Kenneth Patchen was born into a working-class milieu in Ohio’s industrial and mining area, an environment that helped to forge his reputation in the late 1930’s and 1940’s as a significant proletarian poet. His father, Wayne Patchen, had spent more than twenty-five years working in the steel mills, where both Patchen and his brother also worked for a time. As Larry R. Smith writes in his biography Kenneth Patchen (1978), “much like D. H. Lawrence’s mining background in England, Patchen’s roots in a hard working yet culturally wasted community of poor and semi-poor gave him an early sense of strength and violation.” In his early childhood, the family moved to nearby Warren, Ohio, where Patchen received most of his schooling. The town is located a few miles from Garretsville, the birthplace of Hart Crane.
In Warren, Patchen began writing poetry. He also spent two summers working in the steel mills with his brother and father to earn tuition money for his brief attendance at the University of Wisconsin in 1929. Following this successful year at the university, Patchen wandered around the United States and Canada, working at odd jobs, writing poetry, attending Columbia University for a while, and eventually meeting Miriam Oidemus, the daughter of Finnish immigrants, whom he was to marry in June, 1934, and with whom he would spend the rest of his life.
With the exception of a brief period in Santa Fe, New Mexico, and a short stay in Hollywood in 1937, the Patchens lived in and around Greenwich Village from 1934 to 1950. Although his marriage was happy, Patchen spent a good part of his life in intense physical pain caused by a serious back disability that began in 1937 when Patchen tried to separate the locked bumpers of two cars that had collided. In 1950, a writer’s committee, consisting of such notables as T. S. Eliot, W. H. Auden, E. E. Cummings, Thornton Wilder, and William Carlos Williams, gave a series of readings to earn money for Patchen to have corrective surgery.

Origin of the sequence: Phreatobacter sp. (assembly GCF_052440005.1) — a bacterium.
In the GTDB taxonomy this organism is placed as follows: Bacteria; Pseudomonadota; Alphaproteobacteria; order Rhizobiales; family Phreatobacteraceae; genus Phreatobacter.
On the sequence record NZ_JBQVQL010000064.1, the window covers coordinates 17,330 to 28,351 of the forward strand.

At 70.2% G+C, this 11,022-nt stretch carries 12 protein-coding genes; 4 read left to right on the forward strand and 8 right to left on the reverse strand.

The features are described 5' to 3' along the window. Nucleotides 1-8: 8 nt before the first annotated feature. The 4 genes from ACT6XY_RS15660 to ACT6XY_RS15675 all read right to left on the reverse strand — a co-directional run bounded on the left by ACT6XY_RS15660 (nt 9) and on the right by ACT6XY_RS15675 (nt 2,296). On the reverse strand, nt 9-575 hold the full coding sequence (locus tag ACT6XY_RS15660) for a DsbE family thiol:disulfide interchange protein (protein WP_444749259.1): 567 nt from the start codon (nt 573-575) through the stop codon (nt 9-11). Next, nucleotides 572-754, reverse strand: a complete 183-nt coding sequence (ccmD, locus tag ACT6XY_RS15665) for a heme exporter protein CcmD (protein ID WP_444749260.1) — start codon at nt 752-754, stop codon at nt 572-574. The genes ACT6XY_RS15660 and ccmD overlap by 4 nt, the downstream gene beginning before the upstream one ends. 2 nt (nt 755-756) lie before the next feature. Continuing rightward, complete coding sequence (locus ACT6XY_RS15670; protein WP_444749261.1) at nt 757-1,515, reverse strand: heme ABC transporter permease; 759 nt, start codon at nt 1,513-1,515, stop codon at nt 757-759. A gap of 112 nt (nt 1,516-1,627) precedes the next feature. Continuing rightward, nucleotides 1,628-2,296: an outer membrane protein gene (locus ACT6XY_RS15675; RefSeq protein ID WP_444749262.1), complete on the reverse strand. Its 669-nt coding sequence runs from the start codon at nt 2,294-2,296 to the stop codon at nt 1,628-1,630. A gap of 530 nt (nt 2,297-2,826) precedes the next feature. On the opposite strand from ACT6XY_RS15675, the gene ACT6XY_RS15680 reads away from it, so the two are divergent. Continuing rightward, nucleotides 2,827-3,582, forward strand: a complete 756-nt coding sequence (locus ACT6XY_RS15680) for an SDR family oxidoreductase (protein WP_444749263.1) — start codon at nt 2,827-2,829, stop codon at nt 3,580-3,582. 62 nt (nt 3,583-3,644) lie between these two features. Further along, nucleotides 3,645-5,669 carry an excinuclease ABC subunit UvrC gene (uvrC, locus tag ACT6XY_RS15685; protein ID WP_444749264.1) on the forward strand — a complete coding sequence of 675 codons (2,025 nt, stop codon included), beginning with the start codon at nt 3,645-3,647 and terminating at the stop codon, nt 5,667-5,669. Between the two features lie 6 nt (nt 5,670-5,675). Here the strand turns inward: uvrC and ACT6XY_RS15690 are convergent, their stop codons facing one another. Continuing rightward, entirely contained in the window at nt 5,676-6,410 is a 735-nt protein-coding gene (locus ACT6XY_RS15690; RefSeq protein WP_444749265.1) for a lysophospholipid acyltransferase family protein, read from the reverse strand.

Finding a renewed sense of mobility after the surgery, Patchen and his wife moved to San Francisco, where, in 1954, he befriended Kenneth Rexroth and Lawrence Ferlinghetti, with whom he collaborated in 1957, after a second spinal fusion, to create the Poetry-and-Jazz movement. By 1956, the Patchens were living in Palo Alto, at the southern end of San Francisco Bay, which was to become an important artistic center. In 1959, following a surgical mishap after prescribed exploratory surgery, further surgery was canceled and Patchen returned to Palo Alto to a bedridden life of almost constant pain. The 1960’s, despite his disability, were productive years for Patchen, resulting in such books as Because It Is, Hallelujah Anyway, But Even So, and The Collected Poems of Kenneth Patchen, as well as several recordings of his works and an exhibition of his art in Washington, D.C.
By the time of his death in January, 1972, Patchen had gained a sound reputation as one of America’s most influential avant-garde poets and “painters of poems.” His experimentation with new forms, whether poetic or painterly, as well as his insistence on living the life of the “total artist,” despite excruciating pain and deteriorating health, points unmistakably toward a quality that made him the greatly respected artist he was: action even in the face of chaos and pain. “The one thing which Patchen cannot understand, will not tolerate, indeed,” wrote Henry Miller, “is the refusal to act. . . . Confronted with excuses and explanations, he becomes a raging lion.”